Did you know that Snapchat lost $1.3 billion just because of a tweet from Kylie Jenner?
That was part of the presentation Riad Hamade, the Executive Editor of Bloomberg in the Middle East and Africa, gave last week at the Mohammed Bin Rashid School For Communication to demystify business journalism.
You don’t necessarily need to have a background in business to cover that field. Curiosity and a passion to learn are key elements for a good reporter, Hamade said. Ethics also very important.
“We treat information as on the record, unless otherwise stated if it’s off the record. In this region, I tell my journalists to be specific, if you are going to use the information, you must tell them,” said Hamade.
Bloomberg is considered to be the biggest financial information and news provider in the world.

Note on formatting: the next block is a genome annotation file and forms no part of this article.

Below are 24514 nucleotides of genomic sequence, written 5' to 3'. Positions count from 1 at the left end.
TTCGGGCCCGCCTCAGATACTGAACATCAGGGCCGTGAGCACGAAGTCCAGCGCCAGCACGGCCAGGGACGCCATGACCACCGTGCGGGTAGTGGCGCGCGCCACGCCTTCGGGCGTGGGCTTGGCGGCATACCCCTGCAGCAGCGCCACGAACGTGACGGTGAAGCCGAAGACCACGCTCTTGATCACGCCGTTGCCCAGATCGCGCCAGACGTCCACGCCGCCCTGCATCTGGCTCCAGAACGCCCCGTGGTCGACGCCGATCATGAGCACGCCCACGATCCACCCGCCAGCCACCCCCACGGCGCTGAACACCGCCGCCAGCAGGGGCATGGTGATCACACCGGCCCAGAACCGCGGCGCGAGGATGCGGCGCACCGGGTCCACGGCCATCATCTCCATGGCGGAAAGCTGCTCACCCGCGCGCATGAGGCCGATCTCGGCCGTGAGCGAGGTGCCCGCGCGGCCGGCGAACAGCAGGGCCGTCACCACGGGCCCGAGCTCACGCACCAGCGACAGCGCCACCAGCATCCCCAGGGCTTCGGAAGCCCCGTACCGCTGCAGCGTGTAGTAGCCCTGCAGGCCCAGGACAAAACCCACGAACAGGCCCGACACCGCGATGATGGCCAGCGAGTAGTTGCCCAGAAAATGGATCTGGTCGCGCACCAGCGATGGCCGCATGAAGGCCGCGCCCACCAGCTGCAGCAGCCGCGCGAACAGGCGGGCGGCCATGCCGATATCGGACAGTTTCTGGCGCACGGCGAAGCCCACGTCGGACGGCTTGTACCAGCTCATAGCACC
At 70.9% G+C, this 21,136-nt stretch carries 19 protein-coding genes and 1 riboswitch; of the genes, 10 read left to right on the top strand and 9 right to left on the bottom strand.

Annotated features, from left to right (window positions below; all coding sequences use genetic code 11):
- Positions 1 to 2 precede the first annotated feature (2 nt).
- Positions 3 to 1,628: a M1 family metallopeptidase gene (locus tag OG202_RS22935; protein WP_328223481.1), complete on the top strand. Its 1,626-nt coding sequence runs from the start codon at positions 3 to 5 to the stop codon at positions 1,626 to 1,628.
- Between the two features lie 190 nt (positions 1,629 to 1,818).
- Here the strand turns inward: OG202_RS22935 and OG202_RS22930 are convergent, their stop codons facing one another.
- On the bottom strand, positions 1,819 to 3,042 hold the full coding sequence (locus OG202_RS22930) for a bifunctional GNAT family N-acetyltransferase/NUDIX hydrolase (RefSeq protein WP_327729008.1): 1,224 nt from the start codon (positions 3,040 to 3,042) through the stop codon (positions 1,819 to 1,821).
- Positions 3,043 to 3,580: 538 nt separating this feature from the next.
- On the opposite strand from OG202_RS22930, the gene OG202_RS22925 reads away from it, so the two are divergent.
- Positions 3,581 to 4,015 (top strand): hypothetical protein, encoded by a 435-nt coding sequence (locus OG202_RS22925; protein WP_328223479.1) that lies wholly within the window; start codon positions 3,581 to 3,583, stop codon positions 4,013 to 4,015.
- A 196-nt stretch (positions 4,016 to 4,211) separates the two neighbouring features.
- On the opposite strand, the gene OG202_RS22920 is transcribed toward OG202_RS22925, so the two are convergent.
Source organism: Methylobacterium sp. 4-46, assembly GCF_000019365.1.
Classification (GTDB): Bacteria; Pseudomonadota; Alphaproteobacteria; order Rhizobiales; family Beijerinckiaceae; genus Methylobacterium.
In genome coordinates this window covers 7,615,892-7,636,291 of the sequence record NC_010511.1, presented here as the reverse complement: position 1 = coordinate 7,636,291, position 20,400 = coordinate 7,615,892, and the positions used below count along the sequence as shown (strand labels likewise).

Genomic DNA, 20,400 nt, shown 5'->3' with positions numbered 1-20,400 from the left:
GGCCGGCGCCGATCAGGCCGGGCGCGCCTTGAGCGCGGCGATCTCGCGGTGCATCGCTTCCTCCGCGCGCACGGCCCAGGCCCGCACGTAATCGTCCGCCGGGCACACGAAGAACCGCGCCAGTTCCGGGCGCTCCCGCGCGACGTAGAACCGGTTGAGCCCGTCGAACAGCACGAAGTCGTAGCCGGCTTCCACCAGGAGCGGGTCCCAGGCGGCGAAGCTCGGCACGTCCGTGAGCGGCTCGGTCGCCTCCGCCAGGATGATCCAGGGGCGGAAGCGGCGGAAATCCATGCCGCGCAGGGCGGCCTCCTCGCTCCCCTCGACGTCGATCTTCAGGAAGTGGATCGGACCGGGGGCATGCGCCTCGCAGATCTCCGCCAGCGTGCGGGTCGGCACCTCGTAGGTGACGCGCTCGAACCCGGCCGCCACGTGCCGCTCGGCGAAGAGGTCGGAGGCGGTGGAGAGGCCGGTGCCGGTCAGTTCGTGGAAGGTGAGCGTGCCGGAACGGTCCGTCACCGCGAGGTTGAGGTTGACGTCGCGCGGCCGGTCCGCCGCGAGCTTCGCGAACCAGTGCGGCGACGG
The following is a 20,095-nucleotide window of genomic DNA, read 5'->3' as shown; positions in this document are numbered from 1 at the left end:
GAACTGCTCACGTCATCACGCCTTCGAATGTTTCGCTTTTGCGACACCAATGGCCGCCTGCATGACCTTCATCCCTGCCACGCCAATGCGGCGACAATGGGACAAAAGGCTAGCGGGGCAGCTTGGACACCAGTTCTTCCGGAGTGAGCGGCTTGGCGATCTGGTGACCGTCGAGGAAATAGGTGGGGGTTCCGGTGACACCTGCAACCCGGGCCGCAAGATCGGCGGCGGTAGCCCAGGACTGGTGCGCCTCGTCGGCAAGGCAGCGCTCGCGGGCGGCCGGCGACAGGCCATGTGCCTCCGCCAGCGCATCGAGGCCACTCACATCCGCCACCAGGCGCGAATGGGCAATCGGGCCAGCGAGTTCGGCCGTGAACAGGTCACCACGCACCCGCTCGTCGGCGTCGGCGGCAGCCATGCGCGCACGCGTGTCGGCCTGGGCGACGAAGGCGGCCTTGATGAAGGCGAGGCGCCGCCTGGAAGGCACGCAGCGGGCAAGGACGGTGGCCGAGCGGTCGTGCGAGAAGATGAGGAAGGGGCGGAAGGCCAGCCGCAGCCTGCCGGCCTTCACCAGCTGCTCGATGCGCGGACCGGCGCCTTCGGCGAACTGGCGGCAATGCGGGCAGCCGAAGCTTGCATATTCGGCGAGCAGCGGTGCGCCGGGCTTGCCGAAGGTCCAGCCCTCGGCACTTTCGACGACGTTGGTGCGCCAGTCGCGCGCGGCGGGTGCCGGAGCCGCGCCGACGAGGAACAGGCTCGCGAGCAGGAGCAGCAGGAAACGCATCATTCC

“We distribute TV, online services, magazines, and as economists, journalists, and analysts at Bloomberg,” said Hamade.
Everybody has an opinion, however the reporters must put their opinion aside and cover all sides — and this makes them gain viewership.
“Being biased can destroy the credibility of any company, therefore you should be aware of your personal biases, and accept that you have them but try not to make them appear in your work,” said Hamade.
Before joining Bloomberg, Hamade worked at Bridge News in Frankfurt and the BBC’s Monitoring Service in the U.K.
Bloomberg headquarters are in New York, with 176 branches and 19,000 employees around the world. In the Middle East, the regional headquarters is in Dubai with offices in Cairo, Riyadh, Doha and Beirut